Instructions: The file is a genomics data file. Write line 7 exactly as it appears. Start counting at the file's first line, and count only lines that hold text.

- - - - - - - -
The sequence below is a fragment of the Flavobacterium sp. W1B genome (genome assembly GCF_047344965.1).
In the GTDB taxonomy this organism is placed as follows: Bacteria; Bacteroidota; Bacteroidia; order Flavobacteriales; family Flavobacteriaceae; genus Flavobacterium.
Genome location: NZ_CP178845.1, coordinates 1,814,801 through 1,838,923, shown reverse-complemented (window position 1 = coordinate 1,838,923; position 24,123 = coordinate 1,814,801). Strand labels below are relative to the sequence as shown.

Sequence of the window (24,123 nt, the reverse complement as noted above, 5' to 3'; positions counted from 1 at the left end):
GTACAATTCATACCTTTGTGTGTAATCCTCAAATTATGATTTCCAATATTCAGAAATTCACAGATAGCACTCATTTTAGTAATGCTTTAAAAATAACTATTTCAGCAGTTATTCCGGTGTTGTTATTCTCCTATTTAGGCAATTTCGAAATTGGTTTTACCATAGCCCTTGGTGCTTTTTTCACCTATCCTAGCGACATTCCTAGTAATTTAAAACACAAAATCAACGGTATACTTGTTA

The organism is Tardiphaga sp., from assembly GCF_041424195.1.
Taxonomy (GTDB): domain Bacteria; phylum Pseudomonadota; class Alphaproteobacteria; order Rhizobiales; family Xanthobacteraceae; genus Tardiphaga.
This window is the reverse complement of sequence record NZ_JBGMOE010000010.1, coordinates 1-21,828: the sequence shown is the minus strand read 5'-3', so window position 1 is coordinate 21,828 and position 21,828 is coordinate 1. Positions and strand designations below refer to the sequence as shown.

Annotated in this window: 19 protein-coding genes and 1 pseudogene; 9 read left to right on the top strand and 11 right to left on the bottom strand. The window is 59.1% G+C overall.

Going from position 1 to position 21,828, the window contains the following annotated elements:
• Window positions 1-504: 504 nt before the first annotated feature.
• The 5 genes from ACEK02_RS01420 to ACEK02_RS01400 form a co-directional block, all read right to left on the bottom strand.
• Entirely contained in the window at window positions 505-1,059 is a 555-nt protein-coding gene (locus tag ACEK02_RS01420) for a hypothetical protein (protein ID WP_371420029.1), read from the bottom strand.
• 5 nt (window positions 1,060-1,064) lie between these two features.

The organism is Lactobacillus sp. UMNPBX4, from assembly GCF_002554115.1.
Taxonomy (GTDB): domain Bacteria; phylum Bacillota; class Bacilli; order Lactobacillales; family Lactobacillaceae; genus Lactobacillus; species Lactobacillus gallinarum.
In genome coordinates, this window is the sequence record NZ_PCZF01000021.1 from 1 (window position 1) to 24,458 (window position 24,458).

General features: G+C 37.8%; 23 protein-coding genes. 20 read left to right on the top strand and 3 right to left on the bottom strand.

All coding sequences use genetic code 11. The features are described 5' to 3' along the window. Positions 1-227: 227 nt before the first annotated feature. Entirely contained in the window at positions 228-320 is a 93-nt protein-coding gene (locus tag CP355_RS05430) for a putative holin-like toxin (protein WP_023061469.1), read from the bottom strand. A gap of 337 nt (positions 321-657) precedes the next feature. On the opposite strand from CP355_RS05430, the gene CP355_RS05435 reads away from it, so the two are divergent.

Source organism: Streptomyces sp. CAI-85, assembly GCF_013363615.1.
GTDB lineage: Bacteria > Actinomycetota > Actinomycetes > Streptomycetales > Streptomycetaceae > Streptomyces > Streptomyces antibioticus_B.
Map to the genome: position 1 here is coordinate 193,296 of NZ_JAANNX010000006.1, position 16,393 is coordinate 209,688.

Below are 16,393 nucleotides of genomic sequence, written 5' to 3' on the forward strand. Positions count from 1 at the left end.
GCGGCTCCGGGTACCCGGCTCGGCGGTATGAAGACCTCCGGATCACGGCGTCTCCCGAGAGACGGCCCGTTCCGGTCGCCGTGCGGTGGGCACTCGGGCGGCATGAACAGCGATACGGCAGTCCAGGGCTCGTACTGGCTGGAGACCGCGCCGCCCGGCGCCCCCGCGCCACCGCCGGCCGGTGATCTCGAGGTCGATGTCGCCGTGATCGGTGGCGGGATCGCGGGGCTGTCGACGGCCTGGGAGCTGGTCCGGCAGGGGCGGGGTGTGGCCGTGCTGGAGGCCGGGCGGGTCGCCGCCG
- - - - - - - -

Taxonomy (GTDB): domain Bacteria; phylum Pseudomonadota; class Alphaproteobacteria; order Rhizobiales; family Xanthobacteraceae; genus Tardiphaga.